• Demonstrates an understanding of intellectual property to avoid plagiarism (FL College Outcome 4.2A)

Lesson Objectives
On completion of this lesson, students should be able to:

  • Recognize plagiarism
  • Recognize properly cited direct quotes, paraphrasing, and summarizing

Lesson Content

See <mod4_less2.pptx>


Activity

The following passage and examples have been taken from Teaching Information Literacy by Joanna M. Burkhardt & Mary C. MacDonald. 2nd Ed. 2010.

Determine if the selections are examples of plagiarism and explain why or why not.

Original Quotation:

Library literature offers wide-spectrum coverage on planning and moving libraries. Authors offer visions of what might be, practical implementation suggestions, or explicit instructions for specific situations. Every move is different and offers its own set of challenges. Planning and moving into a new library can be a nightmare with long-range challenges, or a sweet dream of perfect coordination and timing.1

Selection 1
Library literature offers wide-spectrum coverage on planning and moving libraries. Authors offer visions of what might be, practical implementation suggestions, or explicit instructions for specific situations. Every move is different and offers its own set of challenges. Planning and moving into a new library can be a nightmare with long-range challenges, or a sweet dream of perfect coordination and timing.

Selection 2
Library literature offers wide-spectrum coverage on planning and moving libraries. Authors offer visions of what might be, practical implementation suggestions, or explicit instructions for specific situations. Every move is different and offers its own set of challenges. Planning and moving into a new library can be a nightmare with long-range challenges, or a sweet dream of perfect coordination and timing. (Burkhardt, 1998)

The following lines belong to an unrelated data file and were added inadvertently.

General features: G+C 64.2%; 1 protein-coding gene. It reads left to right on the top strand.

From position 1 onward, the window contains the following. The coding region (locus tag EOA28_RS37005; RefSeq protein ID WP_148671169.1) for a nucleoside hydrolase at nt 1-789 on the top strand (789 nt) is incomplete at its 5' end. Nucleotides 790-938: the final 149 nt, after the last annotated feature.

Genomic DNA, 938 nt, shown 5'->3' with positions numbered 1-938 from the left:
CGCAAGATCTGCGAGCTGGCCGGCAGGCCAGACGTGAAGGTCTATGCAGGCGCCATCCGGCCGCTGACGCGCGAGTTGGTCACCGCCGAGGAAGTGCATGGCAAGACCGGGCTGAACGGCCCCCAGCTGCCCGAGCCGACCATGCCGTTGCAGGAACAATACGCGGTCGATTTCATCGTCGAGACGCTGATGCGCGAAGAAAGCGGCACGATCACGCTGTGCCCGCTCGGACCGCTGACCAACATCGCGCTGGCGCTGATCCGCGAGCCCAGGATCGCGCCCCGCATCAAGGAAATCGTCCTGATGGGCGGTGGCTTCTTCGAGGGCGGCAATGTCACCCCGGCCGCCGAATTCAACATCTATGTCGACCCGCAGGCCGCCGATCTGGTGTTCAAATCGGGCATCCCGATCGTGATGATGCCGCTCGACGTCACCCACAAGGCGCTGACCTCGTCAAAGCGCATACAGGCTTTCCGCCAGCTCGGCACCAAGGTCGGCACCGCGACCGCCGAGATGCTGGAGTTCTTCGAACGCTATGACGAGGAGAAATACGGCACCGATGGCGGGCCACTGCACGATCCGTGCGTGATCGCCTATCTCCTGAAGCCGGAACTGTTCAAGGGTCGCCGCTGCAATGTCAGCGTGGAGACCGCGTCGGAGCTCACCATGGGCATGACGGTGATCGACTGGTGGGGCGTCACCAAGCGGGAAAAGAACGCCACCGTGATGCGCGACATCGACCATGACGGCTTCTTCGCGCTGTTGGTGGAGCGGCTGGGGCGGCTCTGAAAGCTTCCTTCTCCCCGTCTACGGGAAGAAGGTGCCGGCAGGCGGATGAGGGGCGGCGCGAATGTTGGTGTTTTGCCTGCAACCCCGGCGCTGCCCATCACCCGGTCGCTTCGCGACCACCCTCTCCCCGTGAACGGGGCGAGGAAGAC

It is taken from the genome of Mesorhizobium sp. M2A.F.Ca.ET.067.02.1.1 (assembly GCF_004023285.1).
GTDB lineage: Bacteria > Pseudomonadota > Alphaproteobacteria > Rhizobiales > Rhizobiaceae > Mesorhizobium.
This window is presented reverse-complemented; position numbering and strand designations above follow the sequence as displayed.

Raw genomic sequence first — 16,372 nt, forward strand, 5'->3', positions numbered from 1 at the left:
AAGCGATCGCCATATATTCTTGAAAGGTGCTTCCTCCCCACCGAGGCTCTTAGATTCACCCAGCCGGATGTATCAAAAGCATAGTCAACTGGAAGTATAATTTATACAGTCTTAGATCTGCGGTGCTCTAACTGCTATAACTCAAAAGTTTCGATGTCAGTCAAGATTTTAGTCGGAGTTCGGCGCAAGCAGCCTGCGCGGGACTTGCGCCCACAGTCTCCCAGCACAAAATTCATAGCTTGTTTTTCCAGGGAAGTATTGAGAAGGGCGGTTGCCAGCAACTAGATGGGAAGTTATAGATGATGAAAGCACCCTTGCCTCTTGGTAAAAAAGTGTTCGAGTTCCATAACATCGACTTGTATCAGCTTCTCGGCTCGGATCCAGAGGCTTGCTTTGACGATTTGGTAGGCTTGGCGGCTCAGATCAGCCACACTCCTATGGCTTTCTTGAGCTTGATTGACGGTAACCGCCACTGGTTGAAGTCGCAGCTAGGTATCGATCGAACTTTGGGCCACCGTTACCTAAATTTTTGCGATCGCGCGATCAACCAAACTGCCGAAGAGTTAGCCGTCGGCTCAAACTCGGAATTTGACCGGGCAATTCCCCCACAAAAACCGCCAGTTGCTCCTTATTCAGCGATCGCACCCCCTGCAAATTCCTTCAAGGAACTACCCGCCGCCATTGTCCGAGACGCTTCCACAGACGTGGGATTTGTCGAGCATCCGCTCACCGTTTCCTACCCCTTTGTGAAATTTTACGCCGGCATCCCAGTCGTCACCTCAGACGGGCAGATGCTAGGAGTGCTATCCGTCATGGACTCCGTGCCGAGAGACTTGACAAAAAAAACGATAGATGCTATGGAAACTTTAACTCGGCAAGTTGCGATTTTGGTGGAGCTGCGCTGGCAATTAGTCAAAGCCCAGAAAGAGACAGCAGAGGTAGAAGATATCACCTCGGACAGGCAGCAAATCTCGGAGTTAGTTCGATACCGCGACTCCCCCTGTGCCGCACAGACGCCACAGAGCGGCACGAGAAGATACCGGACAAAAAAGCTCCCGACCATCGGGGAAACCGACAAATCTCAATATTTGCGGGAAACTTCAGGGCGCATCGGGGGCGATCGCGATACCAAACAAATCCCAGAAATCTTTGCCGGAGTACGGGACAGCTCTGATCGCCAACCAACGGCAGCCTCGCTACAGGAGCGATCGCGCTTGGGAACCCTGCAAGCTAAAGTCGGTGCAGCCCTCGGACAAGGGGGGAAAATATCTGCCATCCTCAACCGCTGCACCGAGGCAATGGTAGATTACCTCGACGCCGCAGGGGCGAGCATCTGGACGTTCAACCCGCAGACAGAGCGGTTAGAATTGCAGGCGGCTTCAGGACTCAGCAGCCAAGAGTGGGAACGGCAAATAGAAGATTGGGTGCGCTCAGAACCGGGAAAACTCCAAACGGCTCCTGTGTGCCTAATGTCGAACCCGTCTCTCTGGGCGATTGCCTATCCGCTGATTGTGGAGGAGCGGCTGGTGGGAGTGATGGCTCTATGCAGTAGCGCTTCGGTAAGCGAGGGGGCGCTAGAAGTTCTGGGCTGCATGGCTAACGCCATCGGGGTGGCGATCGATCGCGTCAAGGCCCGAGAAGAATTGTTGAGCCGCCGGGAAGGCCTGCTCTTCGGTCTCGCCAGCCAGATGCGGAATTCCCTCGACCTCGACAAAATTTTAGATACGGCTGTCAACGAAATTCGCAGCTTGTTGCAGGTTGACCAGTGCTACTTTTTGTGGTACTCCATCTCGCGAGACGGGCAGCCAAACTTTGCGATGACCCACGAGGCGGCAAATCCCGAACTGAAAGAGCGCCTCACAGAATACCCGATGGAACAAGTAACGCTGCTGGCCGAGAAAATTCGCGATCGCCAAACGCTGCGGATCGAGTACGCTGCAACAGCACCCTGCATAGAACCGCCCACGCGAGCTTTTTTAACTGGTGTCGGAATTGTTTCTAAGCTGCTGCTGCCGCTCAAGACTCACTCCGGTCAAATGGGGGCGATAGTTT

Selection 3
“Library literature offers wide-spectrum coverage on planning and moving libraries. Authors offer visions of what might be, practical implementation suggestions, or explicit instructions for specific situations. Every move is different and offers its own set of challenges. Planning and moving into a new library can be a nightmare with long-range challenges, or a sweet dream of perfect coordination and timing.” (Burkhardt, 1998)

Selection 4
Library literature offers much information on planning and moving libraries. Authors offer their thoughts on what might be, practical implementation suggestions, or explicit instructions for specific situations. Every move is different and offers its own set of challenges. Planning and moving into a new library can be a nightmare or a sweet dream of perfect coordination and timing. (Burkhardt, 1998)

Selection 5
“Library literature offers much information on planning and moving libraries. Authors offer their thoughts on what might be, practical implementation suggestions, or explicit instructions for specific situations. Every move is different and offers its own set of challenges. Planning and moving into a new library can be a nightmare or a sweet dream of perfect coordination and timing.” (Burkhardt, 1998)

Selection 6
In the literature about libraries there are plenty of articles on planning moving libraries. Writers of these articles offer futuristic, practical, or explicit instructions for moving libraries. Planning and moving a library can be a nightmare or a good dream. (Burkhardt, 1998)

Selection 7